Technically, you can drive the whole of this Ring Road in just less than 24 hours; but, in order to see all the key spots, you need at least a week. In order to have some ample time, 10 days is the most optimal. Of course, if you can stay longer, the better it will be and you can easily tweak the itinerary below if you have longer days (if not shorter).
Explore the capital of ReykjavikChurch, Sun Voyager & Horses from Shutterstock.com Jumpstart your Iceland itinerary in the vibrant capital of Reykjavik! Some key places that you must NOT miss out for your Iceland itinerary’s first day are the following. Unfortunately, it will NOT be possible to see everything below in one day so choose wisely!
- Árbæjarsafn. This is a historical open-air museum that aims to give some insight into the living conditions of the people of Reykjavik back in the earlier times. (NOTE: Opens from June to August only). .
- City Hall and Tjörnin (The Pond). Just north of the lake Tjornin is this modern glass building which is a great example of late 20th century in Iceland. The surroundings also serve as a tranquil oasis for doing picnics (weather permitting) and for admiring the scenery. .
- ★ Hallgrímskirkja Church. This is an iconic Lutheran parish church in the capital that rises at a height of 74.5 meters and you will love its unique design. It is possible to go inside for free but if you want great panoramic views, it is possible to climb the tower but you will have to do so for a fee of ISK 700. .
- Harpa Concert Hall. Yet another architectural wonder, this concert hall and conference center has a distinctive colored glass facade and it serves as the home of the Icelandic Symphony Orchestra. .
- ★ Hunt for the Northern Lights or Aurora Borealis. Iceland is one of the best places in the world to sight the Northern Lights. There are various tours that offer this kind of activity but if you have a car, it’s possible to hunt for them on your own by going to the seaside at Seltjarnarnes or around the area of Grótta wherein you’ll be far away from the city’s lights. If you’re lucky though, you can already spot Northern Lights in downtown Reykjavik — most especially when November starts. Just remember that the season for it starts late August up to early April. From August to October though, you might need to stay out a bit later than usual to view them. A good site for checking if chances of the Northern Lights are high for the day is through the Icelandic Met Office.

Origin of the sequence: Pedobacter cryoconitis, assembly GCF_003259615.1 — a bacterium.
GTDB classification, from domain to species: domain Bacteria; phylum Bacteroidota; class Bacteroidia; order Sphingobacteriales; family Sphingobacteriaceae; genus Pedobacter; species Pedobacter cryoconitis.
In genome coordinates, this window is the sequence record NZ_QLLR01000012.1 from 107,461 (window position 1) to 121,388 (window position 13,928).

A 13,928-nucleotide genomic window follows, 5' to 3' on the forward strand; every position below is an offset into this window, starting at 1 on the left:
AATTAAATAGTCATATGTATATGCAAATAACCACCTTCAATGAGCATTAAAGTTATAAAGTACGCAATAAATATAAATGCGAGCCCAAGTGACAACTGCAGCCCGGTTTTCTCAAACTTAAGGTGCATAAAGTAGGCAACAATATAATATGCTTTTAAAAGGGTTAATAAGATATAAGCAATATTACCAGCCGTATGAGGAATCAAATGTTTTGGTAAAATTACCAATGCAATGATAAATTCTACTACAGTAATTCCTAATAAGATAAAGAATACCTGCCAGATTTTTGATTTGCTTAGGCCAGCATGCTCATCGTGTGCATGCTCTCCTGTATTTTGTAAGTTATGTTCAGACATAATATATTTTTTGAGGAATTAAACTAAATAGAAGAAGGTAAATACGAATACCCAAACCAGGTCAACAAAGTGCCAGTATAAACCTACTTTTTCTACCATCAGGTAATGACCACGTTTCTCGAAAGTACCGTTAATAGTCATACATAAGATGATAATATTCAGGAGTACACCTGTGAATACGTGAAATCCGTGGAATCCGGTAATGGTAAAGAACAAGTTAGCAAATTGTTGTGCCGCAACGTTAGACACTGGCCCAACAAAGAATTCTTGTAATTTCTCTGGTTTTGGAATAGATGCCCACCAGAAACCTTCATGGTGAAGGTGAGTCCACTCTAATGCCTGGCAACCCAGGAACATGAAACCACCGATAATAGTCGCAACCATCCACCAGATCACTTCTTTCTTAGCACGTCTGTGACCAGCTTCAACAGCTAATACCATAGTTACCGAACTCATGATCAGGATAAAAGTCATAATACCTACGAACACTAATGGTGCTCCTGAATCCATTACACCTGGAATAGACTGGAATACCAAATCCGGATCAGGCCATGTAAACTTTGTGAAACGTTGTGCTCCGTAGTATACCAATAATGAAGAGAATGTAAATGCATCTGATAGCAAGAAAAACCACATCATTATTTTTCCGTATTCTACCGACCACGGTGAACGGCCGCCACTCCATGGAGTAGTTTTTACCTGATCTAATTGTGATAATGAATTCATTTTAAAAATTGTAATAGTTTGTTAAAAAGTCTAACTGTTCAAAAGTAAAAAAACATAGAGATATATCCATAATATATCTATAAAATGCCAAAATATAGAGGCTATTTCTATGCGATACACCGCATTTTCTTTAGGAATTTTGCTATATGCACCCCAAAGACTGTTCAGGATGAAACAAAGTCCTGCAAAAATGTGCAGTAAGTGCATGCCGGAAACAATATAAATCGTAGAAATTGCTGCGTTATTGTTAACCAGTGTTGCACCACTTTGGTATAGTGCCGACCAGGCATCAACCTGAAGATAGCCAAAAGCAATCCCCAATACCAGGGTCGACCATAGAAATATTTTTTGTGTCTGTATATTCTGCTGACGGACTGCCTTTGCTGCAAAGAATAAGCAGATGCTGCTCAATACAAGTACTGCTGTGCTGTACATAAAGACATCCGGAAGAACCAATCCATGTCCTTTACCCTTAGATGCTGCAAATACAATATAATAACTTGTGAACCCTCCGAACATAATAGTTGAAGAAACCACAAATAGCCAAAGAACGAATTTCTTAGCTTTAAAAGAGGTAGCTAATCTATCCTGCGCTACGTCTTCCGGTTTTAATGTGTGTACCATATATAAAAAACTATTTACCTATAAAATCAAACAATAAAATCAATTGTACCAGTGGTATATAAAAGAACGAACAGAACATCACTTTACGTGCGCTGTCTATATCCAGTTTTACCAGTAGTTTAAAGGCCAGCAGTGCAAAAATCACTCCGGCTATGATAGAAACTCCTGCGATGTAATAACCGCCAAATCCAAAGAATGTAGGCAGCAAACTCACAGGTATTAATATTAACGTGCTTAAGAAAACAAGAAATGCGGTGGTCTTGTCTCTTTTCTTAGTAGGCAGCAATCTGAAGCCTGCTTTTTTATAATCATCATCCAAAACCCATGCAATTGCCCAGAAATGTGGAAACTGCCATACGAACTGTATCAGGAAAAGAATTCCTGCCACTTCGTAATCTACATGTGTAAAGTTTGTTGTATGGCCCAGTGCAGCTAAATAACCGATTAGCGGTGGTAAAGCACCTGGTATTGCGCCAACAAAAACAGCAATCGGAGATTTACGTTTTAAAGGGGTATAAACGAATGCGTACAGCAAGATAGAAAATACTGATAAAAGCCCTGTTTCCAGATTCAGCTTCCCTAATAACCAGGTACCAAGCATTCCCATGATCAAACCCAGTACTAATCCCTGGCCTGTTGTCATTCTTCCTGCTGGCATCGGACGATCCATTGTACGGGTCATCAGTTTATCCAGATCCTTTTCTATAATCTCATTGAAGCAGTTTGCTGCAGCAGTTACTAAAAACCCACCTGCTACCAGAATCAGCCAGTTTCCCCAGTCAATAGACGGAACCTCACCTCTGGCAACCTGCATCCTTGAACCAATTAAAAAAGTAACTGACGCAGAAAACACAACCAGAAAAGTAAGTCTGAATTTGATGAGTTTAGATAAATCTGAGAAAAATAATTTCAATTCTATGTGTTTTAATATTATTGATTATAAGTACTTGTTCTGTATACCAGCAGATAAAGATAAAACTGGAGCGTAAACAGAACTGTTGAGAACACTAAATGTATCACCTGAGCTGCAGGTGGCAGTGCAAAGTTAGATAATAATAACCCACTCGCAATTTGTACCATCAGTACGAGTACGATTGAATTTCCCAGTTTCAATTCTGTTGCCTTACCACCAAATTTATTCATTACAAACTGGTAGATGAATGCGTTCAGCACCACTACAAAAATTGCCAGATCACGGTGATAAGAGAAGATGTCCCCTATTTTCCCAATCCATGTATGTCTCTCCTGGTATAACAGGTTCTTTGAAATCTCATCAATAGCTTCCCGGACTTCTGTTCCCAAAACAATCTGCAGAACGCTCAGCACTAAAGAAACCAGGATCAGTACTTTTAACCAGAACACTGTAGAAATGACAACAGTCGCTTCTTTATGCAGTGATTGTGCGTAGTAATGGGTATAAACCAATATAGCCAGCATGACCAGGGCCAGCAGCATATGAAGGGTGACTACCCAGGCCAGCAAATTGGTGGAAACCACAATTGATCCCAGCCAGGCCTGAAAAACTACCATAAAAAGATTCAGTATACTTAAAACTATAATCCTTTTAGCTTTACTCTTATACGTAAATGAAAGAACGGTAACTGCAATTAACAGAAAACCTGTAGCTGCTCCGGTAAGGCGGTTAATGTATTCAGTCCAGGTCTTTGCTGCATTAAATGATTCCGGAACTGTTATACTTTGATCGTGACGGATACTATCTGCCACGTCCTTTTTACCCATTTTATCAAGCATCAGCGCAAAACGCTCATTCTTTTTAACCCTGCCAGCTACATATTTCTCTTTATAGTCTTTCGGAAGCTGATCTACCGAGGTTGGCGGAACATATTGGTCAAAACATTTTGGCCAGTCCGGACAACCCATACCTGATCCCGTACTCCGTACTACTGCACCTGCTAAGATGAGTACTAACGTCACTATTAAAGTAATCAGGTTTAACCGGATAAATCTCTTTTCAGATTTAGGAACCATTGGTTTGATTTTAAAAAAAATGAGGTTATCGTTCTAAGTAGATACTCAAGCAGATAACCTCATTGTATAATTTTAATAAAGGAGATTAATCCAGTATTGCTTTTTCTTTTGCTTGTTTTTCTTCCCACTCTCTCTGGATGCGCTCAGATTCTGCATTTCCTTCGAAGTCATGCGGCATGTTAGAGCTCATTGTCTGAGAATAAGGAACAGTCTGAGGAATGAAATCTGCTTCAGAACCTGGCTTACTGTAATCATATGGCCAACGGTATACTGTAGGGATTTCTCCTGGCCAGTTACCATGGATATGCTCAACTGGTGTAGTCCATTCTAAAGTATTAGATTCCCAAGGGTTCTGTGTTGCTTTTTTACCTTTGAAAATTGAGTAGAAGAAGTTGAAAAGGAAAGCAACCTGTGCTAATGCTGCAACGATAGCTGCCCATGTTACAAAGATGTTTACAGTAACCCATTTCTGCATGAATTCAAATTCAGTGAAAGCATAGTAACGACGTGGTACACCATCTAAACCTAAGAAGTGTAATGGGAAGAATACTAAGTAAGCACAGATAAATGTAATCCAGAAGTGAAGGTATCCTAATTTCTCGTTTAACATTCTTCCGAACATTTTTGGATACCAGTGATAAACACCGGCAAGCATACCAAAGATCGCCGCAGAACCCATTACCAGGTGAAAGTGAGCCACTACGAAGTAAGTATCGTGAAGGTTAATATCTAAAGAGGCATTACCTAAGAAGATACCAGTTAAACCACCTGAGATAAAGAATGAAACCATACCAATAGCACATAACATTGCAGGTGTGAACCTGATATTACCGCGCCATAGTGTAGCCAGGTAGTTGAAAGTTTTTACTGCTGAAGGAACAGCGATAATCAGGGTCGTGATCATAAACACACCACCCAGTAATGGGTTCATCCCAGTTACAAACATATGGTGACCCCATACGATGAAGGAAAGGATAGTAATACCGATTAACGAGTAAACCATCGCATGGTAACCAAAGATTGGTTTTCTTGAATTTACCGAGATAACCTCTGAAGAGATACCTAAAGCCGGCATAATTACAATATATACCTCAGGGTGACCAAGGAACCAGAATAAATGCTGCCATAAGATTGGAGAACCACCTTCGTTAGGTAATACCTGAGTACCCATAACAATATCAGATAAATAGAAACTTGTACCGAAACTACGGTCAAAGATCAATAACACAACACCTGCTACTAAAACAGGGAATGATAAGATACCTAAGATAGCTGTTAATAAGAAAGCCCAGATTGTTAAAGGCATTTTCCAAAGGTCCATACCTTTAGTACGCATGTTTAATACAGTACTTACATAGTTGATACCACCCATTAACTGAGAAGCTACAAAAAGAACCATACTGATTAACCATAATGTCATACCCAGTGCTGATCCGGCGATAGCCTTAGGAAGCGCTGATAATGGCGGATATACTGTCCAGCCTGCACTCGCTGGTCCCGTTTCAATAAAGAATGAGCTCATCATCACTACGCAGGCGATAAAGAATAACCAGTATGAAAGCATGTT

- ★ Horse riding. Apparently, the Icelandic horse which is known for its pony-like stature and long mane is the only breed in the country so it is strictly regulated. Not only are they forbidden to be imported but if by chance they are, they’re not allowed to return. For a memorable experience, it is possible to do horseback riding tours or lessons in the outskirts of Reykjavik by booking online. .
- Icelandic Phallological Museum. This might be a bit of an odd suggestion but it’s quite a unique spot. As the name suggests, this is a museum that features penises and penile parts of different animals such as whales, seals, and others. (TRIVIA: It’s the worlds largest display for this kind of things). .
- Saga Museum. This is a waxwork Viking museum that depicts the key moments in Icelandic history. As you go through the museum, there are audio guides available in several languages and you can even put on some Viking costumes. .
- ★ Sun Voyager. Found near Sæbraut road, this is a sculpture made by Jón Gunnar Árnason representing a dreamboat that’s said to convey the promise of undiscovered territory. This usually serves as a great photo spot especially during sunrises and sunsets — more so when there happens to be Northern Lights in the sky. .
- ★ Swimming pools. Iceland is famous for its natural geothermal hot springs and there are several places where you can enjoy such Icelandic pools such as hot tubs, play areas, swimming pools and saunas. Some of the most popular places that locals go to are Sundhöll Reykjavíkur and Laugardalslaug pool. One thing you must just be aware of though is that before you can soak in the waters, you are required to take a shower which often involves showering naked amidst others (a way that’s somewhat similar to the onsens in Japan). Anyhow, once you’re done washing, you can then put on your swimsuit and enjoy the pools. (NOTE: The famous Blue Lagoon is NOT natural as its waters are from a local power station; so most of the time, you won’t find locals in there).